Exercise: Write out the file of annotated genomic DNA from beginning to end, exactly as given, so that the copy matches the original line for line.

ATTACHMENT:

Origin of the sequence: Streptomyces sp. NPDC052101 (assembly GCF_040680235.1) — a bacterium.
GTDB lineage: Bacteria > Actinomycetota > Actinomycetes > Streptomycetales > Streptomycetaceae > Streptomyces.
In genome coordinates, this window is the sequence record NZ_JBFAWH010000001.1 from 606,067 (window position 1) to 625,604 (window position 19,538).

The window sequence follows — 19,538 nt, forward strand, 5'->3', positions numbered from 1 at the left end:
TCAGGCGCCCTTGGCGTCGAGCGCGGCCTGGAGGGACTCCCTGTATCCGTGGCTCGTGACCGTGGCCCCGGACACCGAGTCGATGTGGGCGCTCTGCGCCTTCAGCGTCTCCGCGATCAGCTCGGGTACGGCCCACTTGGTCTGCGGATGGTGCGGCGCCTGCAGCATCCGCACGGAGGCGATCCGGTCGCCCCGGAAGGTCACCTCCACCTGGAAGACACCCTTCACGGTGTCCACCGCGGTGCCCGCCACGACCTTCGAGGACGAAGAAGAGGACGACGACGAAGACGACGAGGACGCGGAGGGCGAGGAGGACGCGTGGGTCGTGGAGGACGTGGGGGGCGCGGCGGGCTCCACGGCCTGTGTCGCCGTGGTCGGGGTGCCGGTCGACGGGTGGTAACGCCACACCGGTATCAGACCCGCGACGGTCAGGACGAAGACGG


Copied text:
Origin of the sequence: Streptomyces sp. NPDC052101 (assembly GCF_040680235.1) — a bacterium.
GTDB lineage: Bacteria > Actinomycetota > Actinomycetes > Streptomycetales > Streptomycetaceae > Streptomyces.
In genome coordinates, this window is the sequence record NZ_JBFAWH010000001.1 from 606,067 (window position 1) to 625,604 (window position 19,538).

The window sequence follows — 19,538 nt, forward strand, 5'->3', positions numbered from 1 at the left end:
TCAGGCGCCCTTGGCGTCGAGCGCGGCCTGGAGGGACTCCCTGTATCCGTGGCTCGTGACCGTGGCCCCGGACACCGAGTCGATGTGGGCGCTCTGCGCCTTCAGCGTCTCCGCGATCAGCTCGGGTACGGCCCACTTGGTCTGCGGATGGTGCGGCGCCTGCAGCATCCGCACGGAGGCGATCCGGTCGCCCCGGAAGGTCACCTCCACCTGGAAGACACCCTTCACGGTGTCCACCGCGGTGCCCGCCACGACCTTCGAGGACGAAGAAGAGGACGACGACGAAGACGACGAGGACGCGGAGGGCGAGGAGGACGCGTGGGTCGTGGAGGACGTGGGGGGCGCGGCGGGCTCCACGGCCTGTGTCGCCGTGGTCGGGGTGCCGGTCGACGGGTGGTAACGCCACACCGGTATCAGACCCGCGACGGTCAGGACGAAGACGG